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2019 report on protection of the EU’s financial interests – Fight against fraud

01-07-2021

On 3 September 2020, the European Commission published its 31st annual report on the fight against fraud affecting EU financial interests, covering the year 2019. In total, 11 726 irregularities were reported to the Commission, 2 % fewer than in 2018. They involved approximately €1.6 billion, 34 % less than in the previous year. Parliament's Committee on Budgetary Control has adopted a report on the Commission's annual report, which is due to be discussed and voted during the July plenary session ...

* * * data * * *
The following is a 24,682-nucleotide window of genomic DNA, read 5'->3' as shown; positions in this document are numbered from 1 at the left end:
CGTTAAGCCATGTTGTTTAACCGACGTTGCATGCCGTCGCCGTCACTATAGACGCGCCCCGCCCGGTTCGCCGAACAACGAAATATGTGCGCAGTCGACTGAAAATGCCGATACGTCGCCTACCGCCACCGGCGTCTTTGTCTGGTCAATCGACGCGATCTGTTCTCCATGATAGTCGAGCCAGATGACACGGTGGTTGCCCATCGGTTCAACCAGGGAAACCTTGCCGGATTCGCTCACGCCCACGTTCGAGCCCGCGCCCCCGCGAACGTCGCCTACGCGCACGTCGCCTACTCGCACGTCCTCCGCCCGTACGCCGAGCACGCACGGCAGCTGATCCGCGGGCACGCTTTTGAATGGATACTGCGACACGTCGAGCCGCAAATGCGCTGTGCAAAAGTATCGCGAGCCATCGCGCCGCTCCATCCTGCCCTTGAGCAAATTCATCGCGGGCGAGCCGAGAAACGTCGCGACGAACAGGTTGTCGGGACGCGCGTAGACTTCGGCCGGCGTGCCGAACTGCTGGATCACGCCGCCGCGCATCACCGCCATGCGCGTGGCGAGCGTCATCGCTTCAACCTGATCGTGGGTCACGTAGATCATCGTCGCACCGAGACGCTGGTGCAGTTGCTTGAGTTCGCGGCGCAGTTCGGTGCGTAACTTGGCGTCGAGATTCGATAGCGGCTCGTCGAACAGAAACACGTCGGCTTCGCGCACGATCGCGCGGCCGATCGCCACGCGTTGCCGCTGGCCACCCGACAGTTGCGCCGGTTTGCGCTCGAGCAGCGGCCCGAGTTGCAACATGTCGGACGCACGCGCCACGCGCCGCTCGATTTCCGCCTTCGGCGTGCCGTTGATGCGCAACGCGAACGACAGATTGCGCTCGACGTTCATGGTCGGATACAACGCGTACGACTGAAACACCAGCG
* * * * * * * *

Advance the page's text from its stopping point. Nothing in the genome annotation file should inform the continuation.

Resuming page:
On 3 September 2020, the European Commission published its 31st annual report on the fight against fraud affecting EU financial interests, covering the year 2019. In total, 11 726 irregularities were reported to the Commission, 2 % fewer than in 2018. They involved approximately €1.6 billion, 34 % less than in the previous year. Parliament's Committee on Budgetary Control has adopted a report on the Commission's annual report, which is due to be discussed and voted during the July plenary session.

EU Anti-fraud programme 2021-2027

21-04-2021

In 2018, the Commission proposed a regulation aimed at establishing the European Union's anti-fraud programme for the duration of the 2021-2027 Multiannual Financial Framework. It will support Member States' efforts to combat fraud, corruption and other illegal activities affecting the financial interests of the European Union. The financial envelope for the implementation of the programme for 2021 to 2027 will amount to €181.2 million (current prices). An early second-reading agreement was reached ...